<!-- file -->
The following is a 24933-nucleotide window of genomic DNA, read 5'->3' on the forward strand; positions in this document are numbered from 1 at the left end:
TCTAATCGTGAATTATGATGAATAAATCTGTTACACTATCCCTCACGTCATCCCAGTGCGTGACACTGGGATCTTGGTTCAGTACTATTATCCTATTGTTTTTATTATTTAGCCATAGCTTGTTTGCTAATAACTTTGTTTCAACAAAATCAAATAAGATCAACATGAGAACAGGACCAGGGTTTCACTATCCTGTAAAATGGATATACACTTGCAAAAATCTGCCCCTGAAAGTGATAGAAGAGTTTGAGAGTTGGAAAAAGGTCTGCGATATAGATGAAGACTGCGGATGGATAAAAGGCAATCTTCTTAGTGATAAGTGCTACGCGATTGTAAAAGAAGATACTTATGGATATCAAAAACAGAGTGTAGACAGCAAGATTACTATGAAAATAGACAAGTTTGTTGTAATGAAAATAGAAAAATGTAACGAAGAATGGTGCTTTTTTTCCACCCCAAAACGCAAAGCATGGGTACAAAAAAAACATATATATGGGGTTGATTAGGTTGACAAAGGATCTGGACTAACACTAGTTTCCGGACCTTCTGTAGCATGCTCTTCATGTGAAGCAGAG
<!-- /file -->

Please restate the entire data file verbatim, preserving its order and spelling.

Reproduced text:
The following is a 24933-nucleotide window of genomic DNA, read 5'->3' on the forward strand; positions in this document are numbered from 1 at the left end:
TCTAATCGTGAATTATGATGAATAAATCTGTTACACTATCCCTCACGTCATCCCAGTGCGTGACACTGGGATCTTGGTTCAGTACTATTATCCTATTGTTTTTATTATTTAGCCATAGCTTGTTTGCTAATAACTTTGTTTCAACAAAATCAAATAAGATCAACATGAGAACAGGACCAGGGTTTCACTATCCTGTAAAATGGATATACACTTGCAAAAATCTGCCCCTGAAAGTGATAGAAGAGTTTGAGAGTTGGAAAAAGGTCTGCGATATAGATGAAGACTGCGGATGGATAAAAGGCAATCTTCTTAGTGATAAGTGCTACGCGATTGTAAAAGAAGATACTTATGGATATCAAAAACAGAGTGTAGACAGCAAGATTACTATGAAAATAGACAAGTTTGTTGTAATGAAAATAGAAAAATGTAACGAAGAATGGTGCTTTTTTTCCACCCCAAAACGCAAAGCATGGGTACAAAAAAAACATATATATGGGGTTGATTAGGTTGACAAAGGATCTGGACTAACACTAGTTTCCGGACCTTCTGTAGCATGCTCTTCATGTGAAGCAGAG